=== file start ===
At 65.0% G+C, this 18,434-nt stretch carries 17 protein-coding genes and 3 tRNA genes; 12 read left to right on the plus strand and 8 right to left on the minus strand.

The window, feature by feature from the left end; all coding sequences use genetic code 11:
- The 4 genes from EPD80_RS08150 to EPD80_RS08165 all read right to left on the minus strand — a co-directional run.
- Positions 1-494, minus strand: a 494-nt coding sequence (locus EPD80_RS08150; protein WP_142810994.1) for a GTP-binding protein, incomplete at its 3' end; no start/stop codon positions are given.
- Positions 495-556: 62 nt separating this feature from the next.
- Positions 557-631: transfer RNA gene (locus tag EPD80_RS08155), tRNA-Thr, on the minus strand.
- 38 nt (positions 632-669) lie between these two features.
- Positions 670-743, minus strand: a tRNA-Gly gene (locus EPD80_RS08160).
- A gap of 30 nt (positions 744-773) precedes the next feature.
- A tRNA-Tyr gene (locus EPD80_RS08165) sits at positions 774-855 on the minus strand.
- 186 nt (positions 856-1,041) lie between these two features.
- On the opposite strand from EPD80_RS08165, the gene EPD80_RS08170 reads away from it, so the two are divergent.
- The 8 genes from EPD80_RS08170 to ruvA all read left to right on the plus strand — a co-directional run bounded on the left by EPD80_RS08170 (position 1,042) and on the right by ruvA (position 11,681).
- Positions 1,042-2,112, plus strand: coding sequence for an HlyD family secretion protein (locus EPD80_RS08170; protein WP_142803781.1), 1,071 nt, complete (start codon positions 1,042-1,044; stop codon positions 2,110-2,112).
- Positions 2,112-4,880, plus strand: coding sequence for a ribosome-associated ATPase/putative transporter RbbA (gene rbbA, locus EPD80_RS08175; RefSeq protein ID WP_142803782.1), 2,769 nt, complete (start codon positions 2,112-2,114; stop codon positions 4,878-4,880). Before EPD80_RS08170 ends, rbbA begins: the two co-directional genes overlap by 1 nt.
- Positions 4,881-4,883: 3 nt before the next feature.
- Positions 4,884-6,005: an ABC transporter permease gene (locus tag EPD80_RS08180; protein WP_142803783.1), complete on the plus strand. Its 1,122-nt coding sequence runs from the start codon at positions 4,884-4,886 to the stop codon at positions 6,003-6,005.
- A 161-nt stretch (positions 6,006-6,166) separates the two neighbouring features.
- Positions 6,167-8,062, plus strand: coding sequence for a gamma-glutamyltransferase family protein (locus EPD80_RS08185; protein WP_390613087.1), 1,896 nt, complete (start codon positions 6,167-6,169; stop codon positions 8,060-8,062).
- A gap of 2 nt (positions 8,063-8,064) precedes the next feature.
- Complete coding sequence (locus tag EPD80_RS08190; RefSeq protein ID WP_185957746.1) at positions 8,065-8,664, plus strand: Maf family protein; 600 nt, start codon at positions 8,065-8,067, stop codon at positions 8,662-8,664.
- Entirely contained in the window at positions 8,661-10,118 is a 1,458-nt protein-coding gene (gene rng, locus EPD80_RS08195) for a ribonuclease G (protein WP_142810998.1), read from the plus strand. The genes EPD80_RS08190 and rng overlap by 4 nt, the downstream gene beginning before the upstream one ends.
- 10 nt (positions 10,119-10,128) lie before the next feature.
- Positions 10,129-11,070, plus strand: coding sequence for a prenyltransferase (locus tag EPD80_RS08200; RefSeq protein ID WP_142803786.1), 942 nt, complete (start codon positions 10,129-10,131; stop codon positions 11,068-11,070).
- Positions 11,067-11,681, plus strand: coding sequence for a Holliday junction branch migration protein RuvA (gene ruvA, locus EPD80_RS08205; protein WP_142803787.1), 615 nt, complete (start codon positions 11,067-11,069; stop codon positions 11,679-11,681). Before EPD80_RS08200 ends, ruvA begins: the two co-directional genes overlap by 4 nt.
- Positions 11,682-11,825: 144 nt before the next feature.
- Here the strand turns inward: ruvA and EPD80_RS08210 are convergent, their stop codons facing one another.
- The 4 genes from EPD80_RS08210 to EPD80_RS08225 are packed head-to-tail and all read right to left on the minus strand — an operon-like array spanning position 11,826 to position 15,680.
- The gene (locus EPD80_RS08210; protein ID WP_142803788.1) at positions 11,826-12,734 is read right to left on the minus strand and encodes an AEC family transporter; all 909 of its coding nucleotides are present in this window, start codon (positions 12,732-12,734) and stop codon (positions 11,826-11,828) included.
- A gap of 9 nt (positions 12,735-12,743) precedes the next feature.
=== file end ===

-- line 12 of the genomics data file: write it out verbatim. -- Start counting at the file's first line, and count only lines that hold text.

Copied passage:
- On the opposite strand from EPD80_RS08165, the gene EPD80_RS08170 reads away from it, so the two are divergent.